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    Author(s): C. Alina Cansler; Donald McKenzie
    Date: 2012
    Source: Remote Sensing. 4: 456-483
    Publication Series: Scientific Journal (JRNL)
    Station: Pacific Northwest Research Station
    PDF: Download Publication  (2.87 MB)


    Remotely sensed indices of burn severity are now commonly used by researchers and land managers to assess fire effects, but their relationship to field-based assessments of burn severity has been evaluated only in a few ecosystems. This analysis illustrates two cases in which methodological refinements to field-based and remotely sensed indices of burn severity developed in one location did not show the same improvement when used in a new location. We evaluated three methods of assessing bum severity in the field: the Composite Burn Index (CBI)—a standardized method of assessing burn severity that combines ecologically significant variables related to burn severity into one numeric site index—and two modifications of the CBI that weight the plot CBI score by the percentage cover of each stratum. Unexpectedly, models using the CBI had higher R2 and better classification accuracy than models using the weighted versions of the CBI. We suggest that the weighted versions of the CBI have lower accuracies because weighting by percentage cover decreases the influence of the dominant tree stratum, which should have the strongest relationship to optically sensed reflectance, and increases the influence of the substrates strata, which should have the weakest relationship with optically sensed reflectance in forested ecosystems. Using a large data set of CBI plots (n = 251) from four fires and CBI scores derived from additional field-based assessments of burn severity (n = 388), we predicted two metrics of image-based burn severity, the Relative differenced Normalized Burn Ratio (RdNBR) and the differenced Normalized Burn Ratio (dNBR). Predictive models for RdNBR showed slightly better classification accuracy than for dNBR (overall accuracy = 62%, Kappa = 0.40, and overall accuracy = 59%, Kappa= 0.36, respectively), whereas dNBR had slightly better explanatory power, but strong differences were not apparent. RdNBR may provide little or no improvement over dNBR in systems where pre-fire reflectance is not highly variable, but may be more appropriate for comparing burn severity among regions.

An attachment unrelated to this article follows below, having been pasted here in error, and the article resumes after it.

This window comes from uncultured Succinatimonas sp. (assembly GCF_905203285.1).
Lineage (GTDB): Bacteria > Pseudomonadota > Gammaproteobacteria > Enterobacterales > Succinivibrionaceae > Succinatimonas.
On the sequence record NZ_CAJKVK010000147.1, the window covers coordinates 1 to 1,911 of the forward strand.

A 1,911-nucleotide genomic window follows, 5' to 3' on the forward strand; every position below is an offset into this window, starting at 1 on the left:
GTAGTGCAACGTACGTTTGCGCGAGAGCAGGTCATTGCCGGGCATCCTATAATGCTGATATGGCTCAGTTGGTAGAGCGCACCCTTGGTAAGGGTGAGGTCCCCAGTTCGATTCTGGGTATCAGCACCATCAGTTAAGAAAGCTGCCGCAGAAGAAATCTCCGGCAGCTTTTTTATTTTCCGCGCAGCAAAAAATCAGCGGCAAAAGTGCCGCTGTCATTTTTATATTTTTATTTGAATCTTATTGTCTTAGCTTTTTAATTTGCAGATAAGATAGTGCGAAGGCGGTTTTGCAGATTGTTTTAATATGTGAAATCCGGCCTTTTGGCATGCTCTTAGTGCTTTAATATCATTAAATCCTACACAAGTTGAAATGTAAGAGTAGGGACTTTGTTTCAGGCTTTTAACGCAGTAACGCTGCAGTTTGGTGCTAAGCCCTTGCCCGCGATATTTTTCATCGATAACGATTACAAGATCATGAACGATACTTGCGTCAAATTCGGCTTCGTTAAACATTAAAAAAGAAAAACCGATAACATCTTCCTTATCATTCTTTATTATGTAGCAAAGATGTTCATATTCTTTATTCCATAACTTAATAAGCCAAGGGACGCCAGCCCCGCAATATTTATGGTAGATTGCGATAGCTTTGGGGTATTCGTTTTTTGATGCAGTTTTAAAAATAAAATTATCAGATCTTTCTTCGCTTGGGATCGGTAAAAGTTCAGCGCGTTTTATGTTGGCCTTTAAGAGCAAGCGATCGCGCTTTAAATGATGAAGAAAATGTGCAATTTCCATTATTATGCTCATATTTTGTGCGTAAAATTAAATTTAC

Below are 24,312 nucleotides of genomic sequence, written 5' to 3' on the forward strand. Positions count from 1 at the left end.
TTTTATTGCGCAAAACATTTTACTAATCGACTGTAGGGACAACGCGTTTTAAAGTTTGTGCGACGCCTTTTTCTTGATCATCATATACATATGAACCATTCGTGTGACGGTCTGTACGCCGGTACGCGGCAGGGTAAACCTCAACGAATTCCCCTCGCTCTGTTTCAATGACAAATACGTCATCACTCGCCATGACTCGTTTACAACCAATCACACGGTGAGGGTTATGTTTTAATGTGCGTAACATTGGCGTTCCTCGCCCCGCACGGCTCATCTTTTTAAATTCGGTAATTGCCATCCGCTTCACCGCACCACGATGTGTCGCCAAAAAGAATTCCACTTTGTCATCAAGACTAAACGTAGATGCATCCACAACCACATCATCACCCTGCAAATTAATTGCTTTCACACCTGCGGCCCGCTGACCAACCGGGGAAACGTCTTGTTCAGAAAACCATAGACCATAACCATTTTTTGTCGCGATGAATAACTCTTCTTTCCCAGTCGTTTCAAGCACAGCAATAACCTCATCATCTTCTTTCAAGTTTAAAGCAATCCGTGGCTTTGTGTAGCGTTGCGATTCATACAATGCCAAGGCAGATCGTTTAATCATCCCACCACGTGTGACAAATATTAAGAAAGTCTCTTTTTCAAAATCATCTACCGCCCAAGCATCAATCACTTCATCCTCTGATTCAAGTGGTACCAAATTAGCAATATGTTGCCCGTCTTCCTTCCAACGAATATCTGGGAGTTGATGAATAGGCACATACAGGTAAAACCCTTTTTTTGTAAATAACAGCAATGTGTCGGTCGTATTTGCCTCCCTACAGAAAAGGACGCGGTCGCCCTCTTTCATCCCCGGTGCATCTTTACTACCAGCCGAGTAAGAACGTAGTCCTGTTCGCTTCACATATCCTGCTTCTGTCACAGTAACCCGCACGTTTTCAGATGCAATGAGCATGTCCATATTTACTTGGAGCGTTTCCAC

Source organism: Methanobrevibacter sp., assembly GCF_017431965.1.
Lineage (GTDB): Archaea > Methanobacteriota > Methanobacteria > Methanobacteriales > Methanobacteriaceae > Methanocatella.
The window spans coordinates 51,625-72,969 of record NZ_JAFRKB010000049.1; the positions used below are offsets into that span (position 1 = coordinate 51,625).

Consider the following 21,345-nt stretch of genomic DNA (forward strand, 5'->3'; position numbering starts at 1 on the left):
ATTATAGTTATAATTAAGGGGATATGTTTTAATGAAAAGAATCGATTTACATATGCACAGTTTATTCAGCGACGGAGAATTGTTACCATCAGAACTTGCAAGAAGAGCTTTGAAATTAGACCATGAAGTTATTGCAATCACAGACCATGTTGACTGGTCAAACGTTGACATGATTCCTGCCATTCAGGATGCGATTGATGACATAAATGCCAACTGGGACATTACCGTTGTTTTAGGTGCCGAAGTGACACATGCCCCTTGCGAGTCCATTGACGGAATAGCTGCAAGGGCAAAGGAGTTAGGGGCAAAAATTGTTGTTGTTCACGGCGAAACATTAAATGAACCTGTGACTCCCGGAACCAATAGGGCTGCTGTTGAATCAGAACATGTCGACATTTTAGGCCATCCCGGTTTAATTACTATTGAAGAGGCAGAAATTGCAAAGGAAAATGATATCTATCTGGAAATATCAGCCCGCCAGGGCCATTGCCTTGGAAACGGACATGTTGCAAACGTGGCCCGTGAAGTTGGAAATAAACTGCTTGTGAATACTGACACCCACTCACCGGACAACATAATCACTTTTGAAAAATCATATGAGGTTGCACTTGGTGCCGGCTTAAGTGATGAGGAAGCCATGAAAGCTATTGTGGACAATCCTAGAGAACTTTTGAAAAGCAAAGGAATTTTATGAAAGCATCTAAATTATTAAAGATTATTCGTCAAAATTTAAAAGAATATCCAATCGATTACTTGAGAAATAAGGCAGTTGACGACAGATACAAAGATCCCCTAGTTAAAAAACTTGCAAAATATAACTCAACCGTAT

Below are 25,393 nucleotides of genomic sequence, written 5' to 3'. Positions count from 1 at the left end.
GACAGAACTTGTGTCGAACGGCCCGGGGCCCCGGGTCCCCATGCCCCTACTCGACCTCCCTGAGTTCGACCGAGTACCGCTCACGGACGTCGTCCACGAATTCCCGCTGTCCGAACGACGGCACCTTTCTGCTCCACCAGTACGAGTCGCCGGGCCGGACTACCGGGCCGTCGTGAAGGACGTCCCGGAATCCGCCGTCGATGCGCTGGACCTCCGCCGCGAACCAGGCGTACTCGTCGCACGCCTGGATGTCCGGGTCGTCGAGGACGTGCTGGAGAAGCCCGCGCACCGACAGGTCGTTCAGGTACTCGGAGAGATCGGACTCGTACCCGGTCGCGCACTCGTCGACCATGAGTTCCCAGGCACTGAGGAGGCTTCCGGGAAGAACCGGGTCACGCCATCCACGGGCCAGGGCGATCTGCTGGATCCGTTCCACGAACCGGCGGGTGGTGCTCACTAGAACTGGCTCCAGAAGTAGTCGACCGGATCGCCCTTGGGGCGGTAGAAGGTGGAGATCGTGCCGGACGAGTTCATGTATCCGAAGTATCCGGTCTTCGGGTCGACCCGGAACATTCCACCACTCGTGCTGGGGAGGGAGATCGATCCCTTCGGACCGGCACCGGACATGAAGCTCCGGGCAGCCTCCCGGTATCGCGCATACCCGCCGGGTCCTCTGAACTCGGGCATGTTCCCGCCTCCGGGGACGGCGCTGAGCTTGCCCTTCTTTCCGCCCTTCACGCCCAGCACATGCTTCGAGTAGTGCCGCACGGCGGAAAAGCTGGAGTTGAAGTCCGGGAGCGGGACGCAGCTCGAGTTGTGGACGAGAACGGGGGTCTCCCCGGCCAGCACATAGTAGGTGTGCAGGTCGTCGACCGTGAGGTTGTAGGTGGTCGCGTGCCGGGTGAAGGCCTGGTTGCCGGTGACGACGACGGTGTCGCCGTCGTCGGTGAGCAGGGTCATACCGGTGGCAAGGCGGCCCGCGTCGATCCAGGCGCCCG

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    Cansler, C. Alina; McKenzie, Donald. 2012. How robust are burn severity indices when applied in a new region? Evaluation of alternate field-based and remote-sensing methods. Remote Sensing. 4: 456-483.


    fire ecology, fire severity, Landsat, change detection, dNBR, RdNBR, CBI, GeoCBI, Washington State, Cascade Range

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